• Eric Mangini

    New York Jets Coach Eric Mangini coaching this is his first year as New York Jets head coach during the Detroit Lions vs New York Jets game on October 22, 2006 The Meadowlands , East Rutherford, New Jersey Jets' 31-24 win over the Detroit Lions (Photo by Tom Berg/NFLPhotoLibrary)

    New York Jets Coach Eric Mangini coaching this is his first year as New York Jets head coach during the Detroit Lions vs New York Jets game on October 22, 2006 The Meadowlands , East Rutherford, New Jersey Jets’ 31-24 win over the Detroit Lions (Photo by Tom Berg/NFLPhotoLibrary)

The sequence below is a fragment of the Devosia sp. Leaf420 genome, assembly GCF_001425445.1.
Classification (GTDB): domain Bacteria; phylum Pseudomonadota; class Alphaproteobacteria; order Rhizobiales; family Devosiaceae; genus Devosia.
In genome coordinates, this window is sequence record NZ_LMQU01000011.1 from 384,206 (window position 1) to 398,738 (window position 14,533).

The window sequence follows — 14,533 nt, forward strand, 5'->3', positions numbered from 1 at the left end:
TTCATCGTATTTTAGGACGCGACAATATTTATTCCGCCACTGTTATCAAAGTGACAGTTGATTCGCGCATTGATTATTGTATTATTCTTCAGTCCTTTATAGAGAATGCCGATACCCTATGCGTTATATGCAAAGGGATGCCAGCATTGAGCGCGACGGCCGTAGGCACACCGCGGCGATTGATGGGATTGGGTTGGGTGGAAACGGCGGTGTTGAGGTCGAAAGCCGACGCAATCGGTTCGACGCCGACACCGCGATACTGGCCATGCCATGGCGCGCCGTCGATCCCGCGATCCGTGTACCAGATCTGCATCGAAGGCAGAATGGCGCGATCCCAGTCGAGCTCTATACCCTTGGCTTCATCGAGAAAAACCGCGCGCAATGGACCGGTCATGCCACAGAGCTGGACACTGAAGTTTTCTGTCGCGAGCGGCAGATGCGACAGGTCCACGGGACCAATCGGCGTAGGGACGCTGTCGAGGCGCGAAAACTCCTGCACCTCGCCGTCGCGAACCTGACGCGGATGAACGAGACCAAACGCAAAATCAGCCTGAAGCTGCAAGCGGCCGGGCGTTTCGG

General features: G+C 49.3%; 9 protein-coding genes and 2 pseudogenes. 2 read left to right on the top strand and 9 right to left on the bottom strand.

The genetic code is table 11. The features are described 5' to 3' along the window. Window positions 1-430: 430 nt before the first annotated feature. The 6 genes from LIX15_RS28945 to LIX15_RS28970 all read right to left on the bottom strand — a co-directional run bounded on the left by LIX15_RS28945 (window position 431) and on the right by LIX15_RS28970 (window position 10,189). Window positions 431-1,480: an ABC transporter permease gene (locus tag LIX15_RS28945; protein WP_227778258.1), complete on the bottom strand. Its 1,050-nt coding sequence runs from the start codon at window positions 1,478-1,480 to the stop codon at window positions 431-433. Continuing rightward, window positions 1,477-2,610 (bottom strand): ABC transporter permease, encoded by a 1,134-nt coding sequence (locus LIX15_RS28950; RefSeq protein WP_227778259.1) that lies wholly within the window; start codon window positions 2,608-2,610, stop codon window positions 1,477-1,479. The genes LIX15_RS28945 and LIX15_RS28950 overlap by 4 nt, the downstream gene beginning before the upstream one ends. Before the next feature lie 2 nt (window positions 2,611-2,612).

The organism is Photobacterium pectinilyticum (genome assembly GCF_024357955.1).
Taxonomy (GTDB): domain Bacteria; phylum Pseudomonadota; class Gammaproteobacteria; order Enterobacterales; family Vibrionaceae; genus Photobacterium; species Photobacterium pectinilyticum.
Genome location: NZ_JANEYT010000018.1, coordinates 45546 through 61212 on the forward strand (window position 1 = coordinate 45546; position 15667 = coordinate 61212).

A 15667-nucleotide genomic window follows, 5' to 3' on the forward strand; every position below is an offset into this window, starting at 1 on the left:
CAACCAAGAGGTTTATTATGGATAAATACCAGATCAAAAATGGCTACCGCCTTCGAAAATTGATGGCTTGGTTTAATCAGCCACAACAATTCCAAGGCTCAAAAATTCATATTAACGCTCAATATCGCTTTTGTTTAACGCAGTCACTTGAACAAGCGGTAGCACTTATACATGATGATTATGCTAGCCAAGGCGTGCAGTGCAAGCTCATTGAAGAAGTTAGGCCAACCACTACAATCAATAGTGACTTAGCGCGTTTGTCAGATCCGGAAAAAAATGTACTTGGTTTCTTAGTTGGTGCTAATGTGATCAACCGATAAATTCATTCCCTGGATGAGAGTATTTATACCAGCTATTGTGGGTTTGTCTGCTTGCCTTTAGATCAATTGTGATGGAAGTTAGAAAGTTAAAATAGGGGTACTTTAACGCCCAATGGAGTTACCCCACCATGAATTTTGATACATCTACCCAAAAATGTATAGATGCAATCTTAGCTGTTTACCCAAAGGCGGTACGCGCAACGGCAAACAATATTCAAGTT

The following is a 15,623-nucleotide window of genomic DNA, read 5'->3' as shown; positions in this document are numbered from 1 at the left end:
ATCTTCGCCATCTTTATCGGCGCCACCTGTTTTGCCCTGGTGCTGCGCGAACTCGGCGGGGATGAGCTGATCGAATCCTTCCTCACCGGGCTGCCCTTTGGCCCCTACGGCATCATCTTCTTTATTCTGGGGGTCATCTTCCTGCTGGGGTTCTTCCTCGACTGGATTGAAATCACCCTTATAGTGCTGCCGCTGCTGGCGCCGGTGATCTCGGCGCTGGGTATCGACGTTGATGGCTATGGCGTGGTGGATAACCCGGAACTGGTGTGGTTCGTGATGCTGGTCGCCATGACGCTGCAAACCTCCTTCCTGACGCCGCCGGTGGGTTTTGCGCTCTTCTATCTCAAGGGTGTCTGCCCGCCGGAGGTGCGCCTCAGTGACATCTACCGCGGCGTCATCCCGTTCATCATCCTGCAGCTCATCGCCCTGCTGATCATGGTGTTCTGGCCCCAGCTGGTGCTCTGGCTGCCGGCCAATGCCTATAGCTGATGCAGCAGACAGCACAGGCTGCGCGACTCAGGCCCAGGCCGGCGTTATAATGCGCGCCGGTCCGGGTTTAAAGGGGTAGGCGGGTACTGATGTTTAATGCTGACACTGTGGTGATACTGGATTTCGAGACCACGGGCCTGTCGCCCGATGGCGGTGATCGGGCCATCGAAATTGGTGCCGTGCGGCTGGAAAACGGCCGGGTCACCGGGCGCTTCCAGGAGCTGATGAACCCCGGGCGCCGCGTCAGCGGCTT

The man who was Bill Parcells’ original protégé actually got off to a good start, posting a 10-6 record in his rookie season as head of the New York Jets after a well-publicized and bitter breakup with Bill Belichick. Mangini actually finished with two winning seasons in three years before the Jets fired him following a 9-7 campaign in 2008, after which he was immediately by hired by the Cleveland Browns. He went 10-22 in two seasons at Cleveland and never got another chance, finishing with a 33-47 record for the two franchises that Belichick may despise more than any other.

  • Romeo Crennel

    PITTSBURGH - DECEMBER 28:  Head coach Romeo Crennel of the Cleveland Browns watches the action from the sidelines during the game against the Pittsburgh Steelers on December 28, 2008 at Heinz Field in Pittsburgh, Pennsylvania. (Photo by: Gregory Shamus/Getty Images)